As China regulates international adoption, attitudes at home make it difficult for domestic adopters

On a cold morning in November 2017, 18-month-old Zhang Liwei was bundled into a car with two guardians, some cookies, a bottle, and a small toy. Arriving at a concrete building in Hefei, Anhui province, orphanage workers pointed Liwei at Sarah, a childless American woman with blonde highlights and glasses, and told him: “Mama.”

“It is such a surreal experience. We were brought together by processes and circumstances that we never could have anticipated,” Sarah recalls of the adoption. “It was tremendously sad and also beautiful.” Found on a sidewalk outside a furniture factory at two weeks old, Liwei had a recently fixed cleft lip, a hole in his palate, severe constipation, and a pathological fear of water. Still, when Sarah left the room that day, she already considered Liwei her son forever.

Statistically speaking, Liwei was one of the lucky ones. In 2016, only around four percent of children in Chinese orphanages and foster homes were adopted, according to a private study by Beijing’s Zhiyan Consultants. From the 1990s to the mid-2000s, when China became the world’s biggest “sender country” for international adoptees, that percentage hovered around 35 percent. However, political pressure both in China and abroad has led to a gradual tightening of cross-border adoptions, culminating in the State Council’s decision in December 2017 to no longer require donations from foreign parents wishing to adopt from China.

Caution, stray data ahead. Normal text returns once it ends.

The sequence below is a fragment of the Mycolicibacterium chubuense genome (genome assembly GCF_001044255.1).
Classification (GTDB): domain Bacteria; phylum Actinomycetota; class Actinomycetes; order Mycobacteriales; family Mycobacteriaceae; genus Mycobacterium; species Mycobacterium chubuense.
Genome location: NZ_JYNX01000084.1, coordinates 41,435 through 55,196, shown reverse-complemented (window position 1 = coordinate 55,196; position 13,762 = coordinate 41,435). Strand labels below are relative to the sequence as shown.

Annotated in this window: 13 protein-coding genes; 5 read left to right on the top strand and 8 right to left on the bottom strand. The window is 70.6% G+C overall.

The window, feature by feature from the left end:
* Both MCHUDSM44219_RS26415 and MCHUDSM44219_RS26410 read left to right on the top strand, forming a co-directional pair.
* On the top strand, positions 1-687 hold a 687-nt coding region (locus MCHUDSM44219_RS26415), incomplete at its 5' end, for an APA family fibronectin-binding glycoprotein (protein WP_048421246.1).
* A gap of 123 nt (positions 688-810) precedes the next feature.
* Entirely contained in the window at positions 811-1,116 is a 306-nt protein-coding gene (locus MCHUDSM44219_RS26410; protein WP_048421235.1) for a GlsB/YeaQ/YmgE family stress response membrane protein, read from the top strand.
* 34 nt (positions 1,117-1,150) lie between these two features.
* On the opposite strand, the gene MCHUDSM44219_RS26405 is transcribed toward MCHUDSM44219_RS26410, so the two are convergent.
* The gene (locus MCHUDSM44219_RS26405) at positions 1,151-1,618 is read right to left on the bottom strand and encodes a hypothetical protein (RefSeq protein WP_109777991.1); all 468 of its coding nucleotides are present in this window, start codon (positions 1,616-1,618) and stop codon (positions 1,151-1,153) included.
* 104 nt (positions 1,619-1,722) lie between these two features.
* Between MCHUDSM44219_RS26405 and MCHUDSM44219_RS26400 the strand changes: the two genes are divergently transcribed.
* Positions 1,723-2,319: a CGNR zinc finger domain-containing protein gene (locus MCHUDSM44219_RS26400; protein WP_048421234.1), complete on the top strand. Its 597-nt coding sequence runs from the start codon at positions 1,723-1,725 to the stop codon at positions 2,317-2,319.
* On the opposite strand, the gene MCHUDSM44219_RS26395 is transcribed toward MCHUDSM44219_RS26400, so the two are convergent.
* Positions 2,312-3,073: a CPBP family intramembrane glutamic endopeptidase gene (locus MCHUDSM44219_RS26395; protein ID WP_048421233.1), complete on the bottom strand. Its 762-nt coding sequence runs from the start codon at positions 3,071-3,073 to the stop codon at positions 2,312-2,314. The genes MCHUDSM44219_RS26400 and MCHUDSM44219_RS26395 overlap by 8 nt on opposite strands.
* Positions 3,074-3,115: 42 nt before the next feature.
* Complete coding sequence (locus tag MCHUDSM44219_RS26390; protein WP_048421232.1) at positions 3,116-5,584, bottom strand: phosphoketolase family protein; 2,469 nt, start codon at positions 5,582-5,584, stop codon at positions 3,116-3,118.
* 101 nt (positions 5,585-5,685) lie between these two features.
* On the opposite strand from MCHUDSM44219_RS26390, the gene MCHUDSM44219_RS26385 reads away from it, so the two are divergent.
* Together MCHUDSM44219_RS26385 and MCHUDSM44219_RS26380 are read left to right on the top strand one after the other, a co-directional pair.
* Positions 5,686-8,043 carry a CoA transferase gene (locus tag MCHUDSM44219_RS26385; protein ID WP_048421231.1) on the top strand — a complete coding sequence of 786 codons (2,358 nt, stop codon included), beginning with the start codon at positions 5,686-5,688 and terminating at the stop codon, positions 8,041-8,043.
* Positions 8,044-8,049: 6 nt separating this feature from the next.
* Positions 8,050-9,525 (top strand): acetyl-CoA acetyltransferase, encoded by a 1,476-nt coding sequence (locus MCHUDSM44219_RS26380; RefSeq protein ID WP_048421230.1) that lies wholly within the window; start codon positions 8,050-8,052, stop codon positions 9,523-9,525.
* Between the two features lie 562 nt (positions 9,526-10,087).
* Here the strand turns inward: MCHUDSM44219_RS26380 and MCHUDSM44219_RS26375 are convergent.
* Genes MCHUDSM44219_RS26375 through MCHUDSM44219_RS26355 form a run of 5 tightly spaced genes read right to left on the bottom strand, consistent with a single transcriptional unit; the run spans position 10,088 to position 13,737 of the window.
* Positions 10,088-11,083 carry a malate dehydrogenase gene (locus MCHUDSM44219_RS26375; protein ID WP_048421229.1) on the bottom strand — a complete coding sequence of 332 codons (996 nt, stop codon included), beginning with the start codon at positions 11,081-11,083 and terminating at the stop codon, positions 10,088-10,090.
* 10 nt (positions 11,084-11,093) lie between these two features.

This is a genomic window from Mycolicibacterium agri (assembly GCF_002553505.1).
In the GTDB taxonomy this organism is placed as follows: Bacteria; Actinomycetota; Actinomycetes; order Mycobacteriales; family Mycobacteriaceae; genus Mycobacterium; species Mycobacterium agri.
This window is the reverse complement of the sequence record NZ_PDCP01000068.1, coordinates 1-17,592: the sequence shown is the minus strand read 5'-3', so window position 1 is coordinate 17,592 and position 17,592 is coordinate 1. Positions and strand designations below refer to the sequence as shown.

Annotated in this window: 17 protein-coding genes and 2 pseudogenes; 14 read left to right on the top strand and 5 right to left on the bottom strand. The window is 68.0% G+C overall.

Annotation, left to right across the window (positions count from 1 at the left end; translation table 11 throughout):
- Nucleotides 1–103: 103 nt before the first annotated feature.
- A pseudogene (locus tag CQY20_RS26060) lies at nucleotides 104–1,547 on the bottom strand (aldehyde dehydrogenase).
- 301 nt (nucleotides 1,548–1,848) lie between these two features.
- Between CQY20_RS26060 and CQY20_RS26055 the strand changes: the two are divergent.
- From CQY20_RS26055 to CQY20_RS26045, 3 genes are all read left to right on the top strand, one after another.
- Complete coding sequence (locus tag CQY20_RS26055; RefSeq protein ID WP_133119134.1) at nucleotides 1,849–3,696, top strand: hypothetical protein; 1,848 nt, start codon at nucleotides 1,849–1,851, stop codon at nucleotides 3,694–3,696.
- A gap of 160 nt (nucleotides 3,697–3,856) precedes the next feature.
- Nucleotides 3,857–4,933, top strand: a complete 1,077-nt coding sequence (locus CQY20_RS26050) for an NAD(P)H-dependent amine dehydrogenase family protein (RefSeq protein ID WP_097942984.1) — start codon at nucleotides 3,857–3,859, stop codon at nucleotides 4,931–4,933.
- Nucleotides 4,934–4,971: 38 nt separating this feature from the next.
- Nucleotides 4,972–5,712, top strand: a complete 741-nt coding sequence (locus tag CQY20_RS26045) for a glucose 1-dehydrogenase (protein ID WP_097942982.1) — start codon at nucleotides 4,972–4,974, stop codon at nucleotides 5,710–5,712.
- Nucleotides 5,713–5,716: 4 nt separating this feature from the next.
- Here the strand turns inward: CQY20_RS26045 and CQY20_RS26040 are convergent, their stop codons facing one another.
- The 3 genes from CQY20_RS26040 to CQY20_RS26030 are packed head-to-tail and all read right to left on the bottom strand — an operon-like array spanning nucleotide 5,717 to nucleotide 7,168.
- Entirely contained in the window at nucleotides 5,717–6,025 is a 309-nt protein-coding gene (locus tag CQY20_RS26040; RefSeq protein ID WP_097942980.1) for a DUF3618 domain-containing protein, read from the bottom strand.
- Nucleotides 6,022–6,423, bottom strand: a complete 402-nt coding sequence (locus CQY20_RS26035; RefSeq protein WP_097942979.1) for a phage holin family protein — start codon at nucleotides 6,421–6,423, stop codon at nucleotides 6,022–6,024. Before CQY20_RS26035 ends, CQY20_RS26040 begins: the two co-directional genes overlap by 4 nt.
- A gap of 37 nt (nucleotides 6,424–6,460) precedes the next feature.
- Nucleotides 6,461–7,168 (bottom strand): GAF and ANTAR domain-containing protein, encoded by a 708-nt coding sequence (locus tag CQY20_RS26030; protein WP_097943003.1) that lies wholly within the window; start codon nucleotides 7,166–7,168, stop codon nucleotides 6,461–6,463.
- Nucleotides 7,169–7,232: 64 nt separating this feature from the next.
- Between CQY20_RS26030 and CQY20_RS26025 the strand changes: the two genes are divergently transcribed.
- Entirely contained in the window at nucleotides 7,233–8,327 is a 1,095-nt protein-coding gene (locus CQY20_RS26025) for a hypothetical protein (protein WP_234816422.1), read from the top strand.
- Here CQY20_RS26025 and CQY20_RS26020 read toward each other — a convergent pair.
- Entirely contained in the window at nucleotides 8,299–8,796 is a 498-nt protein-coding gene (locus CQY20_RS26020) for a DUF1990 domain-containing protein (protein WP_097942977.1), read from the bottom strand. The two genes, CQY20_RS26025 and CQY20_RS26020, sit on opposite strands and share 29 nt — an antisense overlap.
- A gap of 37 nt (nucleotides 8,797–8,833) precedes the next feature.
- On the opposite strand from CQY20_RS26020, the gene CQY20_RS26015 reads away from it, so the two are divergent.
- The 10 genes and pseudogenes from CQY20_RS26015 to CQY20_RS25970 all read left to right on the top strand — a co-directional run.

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Rebecca Long Okura is a contributing writer at The World of Chinese.

author Hatty Liu

Hatty Liu is the managing editor of The World of Chinese, and an award-winning communications researcher. Born in China, and raised in China, Canada, and the US, she leverages her cross-cultural identity to create more empathetic knowledge across national boundaries.

Ziqi Wang is a contributing writer at The World of Chinese.

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